New invention to keep the lights on

Clement Mokoenene, right, and a member of his team test their new energy harvesting system that can generate electricity enough to light up an RDP house using traffic. / Mduduzi Ndzingi
Clement Mokoenene, right, and a member of his team test their new energy harvesting system that can generate electricity enough to light up an RDP house using traffic. / Mduduzi Ndzingi
Image: Mduduzi Ndzingi

A Gauteng civil engineer has discovered a way to generate electricity enough to light up an RDP house using traffic.

Clement Mokoenene's spectacular idea will compete in the international Chivas Venture Start Up competition set to take place in Amsterdam, the Netherlands, next month.

Mokoenene from Kempton Park in Ekurhuleni has developed a vehicle energy harvesting system (VEHS) after observing the friction between the wheels of an airplane and the ground in 2011.

His invention was inspired by watching the pressure released when a plane landed on an airstrip.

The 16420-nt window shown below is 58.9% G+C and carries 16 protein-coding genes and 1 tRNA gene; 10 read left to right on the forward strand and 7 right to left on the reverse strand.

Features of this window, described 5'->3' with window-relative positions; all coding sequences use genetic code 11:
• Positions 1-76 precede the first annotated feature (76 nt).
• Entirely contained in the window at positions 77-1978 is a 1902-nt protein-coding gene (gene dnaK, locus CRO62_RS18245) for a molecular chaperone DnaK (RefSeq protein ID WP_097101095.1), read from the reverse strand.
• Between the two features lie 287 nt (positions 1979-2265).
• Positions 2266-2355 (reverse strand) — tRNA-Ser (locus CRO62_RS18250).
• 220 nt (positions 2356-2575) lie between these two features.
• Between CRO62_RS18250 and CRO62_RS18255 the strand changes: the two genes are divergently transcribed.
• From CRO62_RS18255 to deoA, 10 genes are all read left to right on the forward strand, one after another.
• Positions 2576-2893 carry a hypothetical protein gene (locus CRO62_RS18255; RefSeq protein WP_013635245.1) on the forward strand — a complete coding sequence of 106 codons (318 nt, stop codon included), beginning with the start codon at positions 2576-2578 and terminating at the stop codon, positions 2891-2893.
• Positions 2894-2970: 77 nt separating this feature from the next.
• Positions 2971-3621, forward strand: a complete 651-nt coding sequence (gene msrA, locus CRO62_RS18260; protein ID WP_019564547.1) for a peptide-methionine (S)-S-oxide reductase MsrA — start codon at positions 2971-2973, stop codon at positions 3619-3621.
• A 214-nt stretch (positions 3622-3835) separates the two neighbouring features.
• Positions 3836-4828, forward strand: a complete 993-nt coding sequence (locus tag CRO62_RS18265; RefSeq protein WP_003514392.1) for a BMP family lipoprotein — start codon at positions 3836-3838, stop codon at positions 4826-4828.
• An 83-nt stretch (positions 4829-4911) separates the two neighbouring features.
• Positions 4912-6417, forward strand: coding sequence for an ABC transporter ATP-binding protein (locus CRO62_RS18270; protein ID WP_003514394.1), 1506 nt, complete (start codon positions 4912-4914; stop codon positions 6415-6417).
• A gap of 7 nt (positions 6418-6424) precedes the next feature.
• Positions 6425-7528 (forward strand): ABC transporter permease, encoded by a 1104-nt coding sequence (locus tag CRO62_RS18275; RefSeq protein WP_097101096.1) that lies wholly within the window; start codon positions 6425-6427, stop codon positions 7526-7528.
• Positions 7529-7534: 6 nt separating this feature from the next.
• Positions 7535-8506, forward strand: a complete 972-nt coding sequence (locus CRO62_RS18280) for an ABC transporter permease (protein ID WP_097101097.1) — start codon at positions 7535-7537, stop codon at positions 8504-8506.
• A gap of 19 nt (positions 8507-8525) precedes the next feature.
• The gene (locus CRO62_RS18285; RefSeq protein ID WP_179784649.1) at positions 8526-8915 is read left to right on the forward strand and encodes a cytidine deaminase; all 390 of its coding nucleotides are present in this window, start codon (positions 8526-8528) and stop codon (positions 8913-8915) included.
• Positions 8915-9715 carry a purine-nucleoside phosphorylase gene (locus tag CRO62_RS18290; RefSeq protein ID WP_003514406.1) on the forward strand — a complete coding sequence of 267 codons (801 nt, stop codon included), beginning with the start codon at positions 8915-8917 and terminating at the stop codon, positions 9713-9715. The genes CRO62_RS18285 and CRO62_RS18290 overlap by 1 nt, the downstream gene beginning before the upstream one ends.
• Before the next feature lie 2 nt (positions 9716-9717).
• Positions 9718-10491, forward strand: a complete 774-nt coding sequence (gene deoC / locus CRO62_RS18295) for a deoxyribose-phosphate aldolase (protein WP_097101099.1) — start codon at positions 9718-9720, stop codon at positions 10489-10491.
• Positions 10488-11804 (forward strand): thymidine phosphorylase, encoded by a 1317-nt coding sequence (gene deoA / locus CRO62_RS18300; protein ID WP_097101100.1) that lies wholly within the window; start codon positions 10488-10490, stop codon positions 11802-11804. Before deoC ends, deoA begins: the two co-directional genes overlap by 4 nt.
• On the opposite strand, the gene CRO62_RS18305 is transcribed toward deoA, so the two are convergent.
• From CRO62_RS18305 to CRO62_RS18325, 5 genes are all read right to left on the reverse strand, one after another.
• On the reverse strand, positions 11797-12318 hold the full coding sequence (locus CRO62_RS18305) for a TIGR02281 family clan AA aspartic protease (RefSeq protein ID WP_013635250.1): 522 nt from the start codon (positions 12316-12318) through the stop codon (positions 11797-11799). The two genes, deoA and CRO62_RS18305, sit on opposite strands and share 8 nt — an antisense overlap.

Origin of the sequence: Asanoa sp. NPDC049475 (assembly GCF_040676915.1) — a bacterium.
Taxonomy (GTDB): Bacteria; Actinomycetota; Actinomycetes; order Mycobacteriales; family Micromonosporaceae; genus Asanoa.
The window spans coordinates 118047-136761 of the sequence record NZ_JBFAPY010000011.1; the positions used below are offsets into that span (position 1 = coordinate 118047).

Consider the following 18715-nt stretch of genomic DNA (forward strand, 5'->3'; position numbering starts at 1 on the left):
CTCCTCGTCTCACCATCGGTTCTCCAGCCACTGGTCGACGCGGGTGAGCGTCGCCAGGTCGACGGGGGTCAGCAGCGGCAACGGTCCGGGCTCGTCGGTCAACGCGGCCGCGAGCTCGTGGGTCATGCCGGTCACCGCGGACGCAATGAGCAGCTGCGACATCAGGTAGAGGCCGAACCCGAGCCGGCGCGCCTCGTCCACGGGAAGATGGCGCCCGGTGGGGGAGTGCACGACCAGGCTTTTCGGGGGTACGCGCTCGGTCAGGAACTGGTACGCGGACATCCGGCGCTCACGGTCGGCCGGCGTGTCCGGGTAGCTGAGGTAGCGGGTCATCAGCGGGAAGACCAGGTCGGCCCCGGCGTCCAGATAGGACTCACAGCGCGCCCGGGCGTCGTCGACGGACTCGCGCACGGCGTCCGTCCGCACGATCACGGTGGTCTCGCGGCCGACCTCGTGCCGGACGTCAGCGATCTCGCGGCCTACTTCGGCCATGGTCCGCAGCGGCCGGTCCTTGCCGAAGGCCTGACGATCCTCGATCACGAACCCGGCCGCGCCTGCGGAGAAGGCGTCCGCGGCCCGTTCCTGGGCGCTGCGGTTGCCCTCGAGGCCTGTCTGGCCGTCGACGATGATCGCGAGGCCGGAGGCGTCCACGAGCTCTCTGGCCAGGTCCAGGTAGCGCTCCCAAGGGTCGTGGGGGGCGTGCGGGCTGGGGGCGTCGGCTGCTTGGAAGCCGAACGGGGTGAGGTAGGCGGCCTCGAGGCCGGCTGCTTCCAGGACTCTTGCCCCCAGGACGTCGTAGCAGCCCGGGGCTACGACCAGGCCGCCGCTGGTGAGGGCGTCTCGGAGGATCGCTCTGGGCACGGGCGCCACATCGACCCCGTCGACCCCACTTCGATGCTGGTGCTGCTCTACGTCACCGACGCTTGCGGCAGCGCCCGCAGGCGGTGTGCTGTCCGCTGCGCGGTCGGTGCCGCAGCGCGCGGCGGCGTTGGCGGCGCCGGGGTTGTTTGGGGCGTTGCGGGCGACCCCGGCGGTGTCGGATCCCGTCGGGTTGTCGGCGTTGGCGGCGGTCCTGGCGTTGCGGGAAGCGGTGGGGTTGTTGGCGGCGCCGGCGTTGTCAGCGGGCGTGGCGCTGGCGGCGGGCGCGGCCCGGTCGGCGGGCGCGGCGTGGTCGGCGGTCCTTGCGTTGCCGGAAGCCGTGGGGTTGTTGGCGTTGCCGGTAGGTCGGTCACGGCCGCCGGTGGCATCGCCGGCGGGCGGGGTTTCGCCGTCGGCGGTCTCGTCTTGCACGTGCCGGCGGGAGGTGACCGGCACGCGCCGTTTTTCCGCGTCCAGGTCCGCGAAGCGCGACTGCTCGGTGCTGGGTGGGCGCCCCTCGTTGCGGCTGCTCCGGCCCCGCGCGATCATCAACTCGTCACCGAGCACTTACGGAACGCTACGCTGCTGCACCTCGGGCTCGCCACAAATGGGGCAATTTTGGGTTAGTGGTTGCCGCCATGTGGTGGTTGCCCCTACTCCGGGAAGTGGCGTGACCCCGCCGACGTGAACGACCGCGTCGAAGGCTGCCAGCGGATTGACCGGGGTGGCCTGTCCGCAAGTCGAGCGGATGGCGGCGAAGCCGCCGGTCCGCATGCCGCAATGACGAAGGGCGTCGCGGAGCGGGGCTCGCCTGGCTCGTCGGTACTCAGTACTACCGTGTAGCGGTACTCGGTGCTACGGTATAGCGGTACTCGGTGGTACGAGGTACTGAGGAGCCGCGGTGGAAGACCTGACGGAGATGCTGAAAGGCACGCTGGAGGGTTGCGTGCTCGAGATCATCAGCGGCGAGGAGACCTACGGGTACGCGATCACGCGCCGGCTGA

Mokoenene, 44, said it has been a difficult journey because of the negative reactions he received from experts in the field. However, he did not allow this to deter him.

"People told me I was crazy, but innovation is about testing the boundaries of science," said Mokoenene.

The VEHS is a portable power station that converts the pressure from traffic into renewable electricity.

To harvest the power, the road is covered with a special layer that will absorb the pressure from cars. This, according to Mokoenene, will create friction which in turn causes the turbines to rotate and generate electricity.

The electricity created will then be stored for communities to use. The VEHS is a self-funded initiative by Mokoenene through his business Epitome Consultancy. Since its inception, he has spent R2-million.

"It was incredibly expensive to make a prototype because of the different stages," he said.

"The stages of the eight-year process include research, designing and redesigning, checking theories and building the system."

He said building a system that was developed locally was important to him because he plans to show the world that African scientists and engineers have the ability to create world- renowned innovations.

Mokoenene first won the South African Chivas Venture Start Up competition in order to get entry into the global competition where he will compete against 26 inventors from other countries.

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